19 September, 2012

Water and State in Europe and Asia

Water and State in Europe and Asia

By- Peter Borschberg and Martin Krieger (eds)

Water is indispensable for all life on earth. Since ancient times, the control of fresh-water resources and also the sea facilitated the rise of communal structures and administrative institutions across Europe and Asia. Many states tightened their authority by creaming off agriculutral surpluses from irrigated lands. The more effective the irrigational systems, the higher state revenues tended to be. For much of the twentieth century, research on such community-based irrigation was dominated by Karl August Wittfogel’s discourse on ‘Hydraulic Despotism’.

Seaborne empires could flourish as a result of their commercial success and naval strength. For such maritime polities indispensable facets of statehood included military power at sea, successful control of marketplaces and domination of maritime trading routes. The control of waterways and channels was of great strategic importance, such as notably the Danish Sound or the Malacca Straits.

Water and State in Europe and Asia brings together established as well as younger experts from Asia and Europe to explore the interdependence of water and state formation on both continents. Hermann Kulke, Peter Borschberg, Ranabir Chakravarti, S. Jeyaseela Stephen, Martin Krieger and Maitrii Aung-Thwin contribute case-studies on Asia to the volume such as on the Bay of Bengal, North and South India and South-East Asia. Investigating the European perspective. Horst Wernicks, Jens E. Olesen, Karel Davids, Allan I. Macinnes, Salvatore Ciriacono and Andreas Klinger exhaustively study the Hanseatic League the North and Baltic Sea regions the Mediterranean as well as waterways within continental Europe. The individual papers contribute to shaping a virtual global image of water being a major stimulus of the emergence of state-power.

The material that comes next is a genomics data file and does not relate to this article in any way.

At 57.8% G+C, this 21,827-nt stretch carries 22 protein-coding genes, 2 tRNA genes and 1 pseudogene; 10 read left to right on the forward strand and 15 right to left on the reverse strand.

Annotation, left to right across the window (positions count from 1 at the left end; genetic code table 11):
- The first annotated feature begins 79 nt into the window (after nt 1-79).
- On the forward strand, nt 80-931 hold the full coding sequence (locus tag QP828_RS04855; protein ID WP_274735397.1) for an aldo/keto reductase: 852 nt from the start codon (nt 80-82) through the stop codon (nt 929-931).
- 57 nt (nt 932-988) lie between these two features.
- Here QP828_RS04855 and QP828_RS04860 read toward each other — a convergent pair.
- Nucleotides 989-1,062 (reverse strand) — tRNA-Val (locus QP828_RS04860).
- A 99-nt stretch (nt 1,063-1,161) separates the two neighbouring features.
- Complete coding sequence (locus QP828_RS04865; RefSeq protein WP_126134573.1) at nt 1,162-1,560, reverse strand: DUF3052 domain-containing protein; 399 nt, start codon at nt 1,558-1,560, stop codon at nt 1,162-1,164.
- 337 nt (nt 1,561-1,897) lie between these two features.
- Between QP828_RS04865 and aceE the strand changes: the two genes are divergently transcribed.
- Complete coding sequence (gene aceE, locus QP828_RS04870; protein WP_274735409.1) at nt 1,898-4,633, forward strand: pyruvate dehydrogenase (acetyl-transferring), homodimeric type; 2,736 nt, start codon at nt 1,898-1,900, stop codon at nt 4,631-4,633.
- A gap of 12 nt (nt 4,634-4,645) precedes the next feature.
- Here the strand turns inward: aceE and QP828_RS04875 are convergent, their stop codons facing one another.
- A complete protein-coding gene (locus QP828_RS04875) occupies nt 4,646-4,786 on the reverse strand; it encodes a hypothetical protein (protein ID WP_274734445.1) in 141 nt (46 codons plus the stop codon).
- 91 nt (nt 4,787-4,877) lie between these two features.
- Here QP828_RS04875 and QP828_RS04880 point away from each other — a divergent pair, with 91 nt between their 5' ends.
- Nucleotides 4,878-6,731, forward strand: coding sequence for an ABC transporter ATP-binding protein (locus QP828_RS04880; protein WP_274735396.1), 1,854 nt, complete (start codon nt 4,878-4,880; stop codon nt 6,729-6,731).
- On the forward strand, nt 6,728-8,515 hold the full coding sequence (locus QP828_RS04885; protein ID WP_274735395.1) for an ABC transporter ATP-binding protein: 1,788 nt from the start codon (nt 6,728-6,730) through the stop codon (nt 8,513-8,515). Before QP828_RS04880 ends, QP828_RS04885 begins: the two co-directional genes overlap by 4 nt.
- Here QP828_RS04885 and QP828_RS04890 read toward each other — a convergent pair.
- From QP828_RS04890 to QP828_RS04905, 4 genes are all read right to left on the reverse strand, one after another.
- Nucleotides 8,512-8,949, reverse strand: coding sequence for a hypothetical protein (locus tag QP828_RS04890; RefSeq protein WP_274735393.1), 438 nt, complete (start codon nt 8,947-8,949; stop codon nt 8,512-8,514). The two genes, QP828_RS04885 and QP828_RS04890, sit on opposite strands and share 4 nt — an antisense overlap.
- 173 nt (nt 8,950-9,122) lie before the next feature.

Peter Borschberg is Associate Professor in the Department of History at the National Univesity of Singapore. He has published on trade, diplomacy and colonial politics in early modern South-East Asia.

Martin Krieger is Lecturer of early modern history at the Ernst-Moritz-Arndt-University Greifswald (Germany). His major areas of interest are economic cultural and environmental history. He has published on North German and North European as well as on Indian
colonial history.

ISBN  81-7304-776-6    2008   290p.   Rs.875/ pounds 45

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